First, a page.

uselessly and offensively on its hands or else is moved with assistance of brute
animals.

Christine
de Pizan

Christine de
Pizan, The Book of the Body of Policy, p. 275-277: …I hope to speak, by the
grace of God, of the order of living pertaining to noblemen and knights, and
thirdly, of the common people.

 

These three
estates ought to be united in one commonwealth, like /p. 276: a living body,
according to the saying of Plutarch, who sent a letter to the Emperor Trajan
comparing the commonwealth to a living body, of which the prince holds the place
of the head, since he is or ought to be the ruler, and from him come the laws,
as from the mind of man come the plans that the limbs achieve. The knights and
noblemen hold the place of the hands and arms. As the arms of a man are strong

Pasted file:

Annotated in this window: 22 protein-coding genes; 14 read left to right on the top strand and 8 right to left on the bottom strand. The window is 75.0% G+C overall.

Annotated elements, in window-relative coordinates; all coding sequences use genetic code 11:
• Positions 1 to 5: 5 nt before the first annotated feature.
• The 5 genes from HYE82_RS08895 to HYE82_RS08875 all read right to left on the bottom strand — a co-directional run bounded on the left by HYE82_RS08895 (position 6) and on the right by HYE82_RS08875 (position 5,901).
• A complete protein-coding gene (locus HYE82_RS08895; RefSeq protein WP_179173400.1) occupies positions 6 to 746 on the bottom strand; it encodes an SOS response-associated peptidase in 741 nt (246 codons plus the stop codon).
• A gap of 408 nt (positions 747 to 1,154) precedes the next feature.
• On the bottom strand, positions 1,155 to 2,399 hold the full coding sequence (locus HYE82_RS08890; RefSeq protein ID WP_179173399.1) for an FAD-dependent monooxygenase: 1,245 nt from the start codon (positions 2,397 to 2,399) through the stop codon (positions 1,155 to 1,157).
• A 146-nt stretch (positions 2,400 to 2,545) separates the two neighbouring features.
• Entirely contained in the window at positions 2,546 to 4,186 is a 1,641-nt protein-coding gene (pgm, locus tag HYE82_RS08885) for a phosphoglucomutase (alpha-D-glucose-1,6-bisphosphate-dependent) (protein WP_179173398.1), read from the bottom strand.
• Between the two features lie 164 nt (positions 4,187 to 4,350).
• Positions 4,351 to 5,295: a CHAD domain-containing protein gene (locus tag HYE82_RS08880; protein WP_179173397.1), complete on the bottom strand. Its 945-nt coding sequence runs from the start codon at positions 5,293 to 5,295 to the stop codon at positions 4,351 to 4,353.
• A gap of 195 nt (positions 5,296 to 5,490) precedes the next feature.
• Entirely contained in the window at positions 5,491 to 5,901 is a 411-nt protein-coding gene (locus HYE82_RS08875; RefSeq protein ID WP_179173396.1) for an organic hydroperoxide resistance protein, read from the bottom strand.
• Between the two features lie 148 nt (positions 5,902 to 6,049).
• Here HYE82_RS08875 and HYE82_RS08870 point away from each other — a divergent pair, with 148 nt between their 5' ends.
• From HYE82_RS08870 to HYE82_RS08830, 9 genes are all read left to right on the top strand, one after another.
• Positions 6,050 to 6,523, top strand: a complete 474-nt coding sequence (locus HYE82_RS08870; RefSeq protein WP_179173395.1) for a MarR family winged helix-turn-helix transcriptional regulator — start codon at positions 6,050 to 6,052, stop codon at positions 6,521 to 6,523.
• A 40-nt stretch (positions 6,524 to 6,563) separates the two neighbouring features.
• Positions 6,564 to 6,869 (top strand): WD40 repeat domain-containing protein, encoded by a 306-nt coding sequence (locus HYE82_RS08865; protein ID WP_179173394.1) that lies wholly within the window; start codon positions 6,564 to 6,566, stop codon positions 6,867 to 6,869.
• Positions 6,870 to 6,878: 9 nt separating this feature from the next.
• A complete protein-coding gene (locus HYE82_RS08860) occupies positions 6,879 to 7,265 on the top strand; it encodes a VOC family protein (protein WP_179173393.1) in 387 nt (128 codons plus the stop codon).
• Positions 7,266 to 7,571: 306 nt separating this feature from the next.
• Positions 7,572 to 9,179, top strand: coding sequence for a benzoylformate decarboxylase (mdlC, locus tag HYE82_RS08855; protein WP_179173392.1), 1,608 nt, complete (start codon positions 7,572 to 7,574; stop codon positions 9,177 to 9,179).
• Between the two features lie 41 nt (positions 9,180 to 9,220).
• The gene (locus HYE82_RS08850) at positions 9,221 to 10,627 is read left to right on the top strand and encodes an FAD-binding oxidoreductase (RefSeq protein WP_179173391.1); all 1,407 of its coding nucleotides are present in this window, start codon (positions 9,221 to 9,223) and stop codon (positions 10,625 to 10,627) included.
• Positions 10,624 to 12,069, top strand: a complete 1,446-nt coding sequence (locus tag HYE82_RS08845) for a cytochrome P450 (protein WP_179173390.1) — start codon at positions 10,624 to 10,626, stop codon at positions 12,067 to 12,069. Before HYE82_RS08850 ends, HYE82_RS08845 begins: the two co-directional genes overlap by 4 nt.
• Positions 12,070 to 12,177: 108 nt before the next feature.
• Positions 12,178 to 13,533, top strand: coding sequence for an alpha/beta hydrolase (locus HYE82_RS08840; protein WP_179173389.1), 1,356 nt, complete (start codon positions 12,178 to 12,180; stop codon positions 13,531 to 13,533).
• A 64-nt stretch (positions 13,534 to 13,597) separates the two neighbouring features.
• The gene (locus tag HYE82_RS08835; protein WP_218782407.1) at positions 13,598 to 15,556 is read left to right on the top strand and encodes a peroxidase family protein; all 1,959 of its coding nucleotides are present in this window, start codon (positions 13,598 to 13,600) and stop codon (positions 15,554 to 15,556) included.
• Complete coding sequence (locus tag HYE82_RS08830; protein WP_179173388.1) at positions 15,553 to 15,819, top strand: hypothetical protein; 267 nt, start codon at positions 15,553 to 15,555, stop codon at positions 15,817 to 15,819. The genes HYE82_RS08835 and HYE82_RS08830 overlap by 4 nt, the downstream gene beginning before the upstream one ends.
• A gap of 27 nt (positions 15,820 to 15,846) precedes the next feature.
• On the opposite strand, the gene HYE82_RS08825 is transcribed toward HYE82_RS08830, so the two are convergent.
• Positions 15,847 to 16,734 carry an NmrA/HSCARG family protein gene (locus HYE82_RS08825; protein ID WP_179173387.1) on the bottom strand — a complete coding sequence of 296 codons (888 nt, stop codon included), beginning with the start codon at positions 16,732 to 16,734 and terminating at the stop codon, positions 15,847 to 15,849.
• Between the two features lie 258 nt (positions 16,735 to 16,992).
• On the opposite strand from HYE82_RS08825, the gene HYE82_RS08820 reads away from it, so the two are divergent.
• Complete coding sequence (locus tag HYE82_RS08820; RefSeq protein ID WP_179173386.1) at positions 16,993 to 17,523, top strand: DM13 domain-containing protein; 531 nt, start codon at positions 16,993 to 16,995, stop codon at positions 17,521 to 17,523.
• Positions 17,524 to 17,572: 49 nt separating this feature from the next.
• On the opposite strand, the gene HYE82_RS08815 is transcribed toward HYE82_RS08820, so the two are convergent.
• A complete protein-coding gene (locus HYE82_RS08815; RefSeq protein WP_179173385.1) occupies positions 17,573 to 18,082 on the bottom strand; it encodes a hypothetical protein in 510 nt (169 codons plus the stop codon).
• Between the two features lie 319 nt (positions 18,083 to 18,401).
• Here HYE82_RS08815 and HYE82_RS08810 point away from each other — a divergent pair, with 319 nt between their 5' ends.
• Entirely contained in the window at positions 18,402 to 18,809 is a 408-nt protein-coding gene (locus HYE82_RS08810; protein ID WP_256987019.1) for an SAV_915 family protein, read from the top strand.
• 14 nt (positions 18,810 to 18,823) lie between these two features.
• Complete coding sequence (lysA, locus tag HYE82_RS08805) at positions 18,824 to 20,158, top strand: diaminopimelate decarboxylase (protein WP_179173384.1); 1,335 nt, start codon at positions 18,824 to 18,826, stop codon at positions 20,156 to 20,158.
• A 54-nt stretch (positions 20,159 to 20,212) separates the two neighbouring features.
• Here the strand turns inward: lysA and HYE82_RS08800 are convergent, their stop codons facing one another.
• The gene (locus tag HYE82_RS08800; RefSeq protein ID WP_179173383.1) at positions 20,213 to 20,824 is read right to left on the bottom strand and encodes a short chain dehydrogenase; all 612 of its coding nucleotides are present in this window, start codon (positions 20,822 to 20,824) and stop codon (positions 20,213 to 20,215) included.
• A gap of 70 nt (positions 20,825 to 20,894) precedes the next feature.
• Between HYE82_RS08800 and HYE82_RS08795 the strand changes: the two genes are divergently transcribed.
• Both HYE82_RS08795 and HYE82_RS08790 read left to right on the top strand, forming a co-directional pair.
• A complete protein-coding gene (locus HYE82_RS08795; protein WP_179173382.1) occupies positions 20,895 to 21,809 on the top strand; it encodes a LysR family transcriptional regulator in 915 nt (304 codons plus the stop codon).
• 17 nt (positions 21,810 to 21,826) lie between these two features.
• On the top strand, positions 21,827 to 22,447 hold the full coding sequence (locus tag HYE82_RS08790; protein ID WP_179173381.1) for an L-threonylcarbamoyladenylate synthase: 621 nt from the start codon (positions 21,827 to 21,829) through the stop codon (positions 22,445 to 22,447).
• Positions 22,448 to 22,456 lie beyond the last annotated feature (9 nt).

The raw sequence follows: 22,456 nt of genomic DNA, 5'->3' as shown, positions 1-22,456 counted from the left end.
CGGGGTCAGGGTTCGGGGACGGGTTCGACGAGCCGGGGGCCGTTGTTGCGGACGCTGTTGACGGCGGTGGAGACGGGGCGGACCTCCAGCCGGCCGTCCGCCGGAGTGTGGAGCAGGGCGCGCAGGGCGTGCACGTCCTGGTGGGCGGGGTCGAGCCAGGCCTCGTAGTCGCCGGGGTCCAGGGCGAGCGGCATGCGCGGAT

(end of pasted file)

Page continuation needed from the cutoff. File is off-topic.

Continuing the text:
to sustain labor and pain, they must defend the right of the prince and the
commonwealth; and they are also the hands because as the hands discard harmful
things, they must get rid of all that is destructive or unprofitable. The common
people are all the stomach, feet, and legs. As the stomach receives all that
sustains the head and the limbs, the deeds of the prince and the nobles must
turn to the good and the love of the commonwealth, as will be declared hereafter.
As the legs and feet support the actions of the human body, similarly the laborers
support all the other estates….

 

Now it is necessary
to govern effectively the body of policy so that the head will be healthy, that
is to say virtuous. For if it is sick, all the rest shall feel it. We will begin
to speak of the medicine for the head, that is to say the king or princes; and
since our work begins with the head, we will take the first head of age, that
is to say the childhood of the prince when he is nourished under the guidance
of his relatives.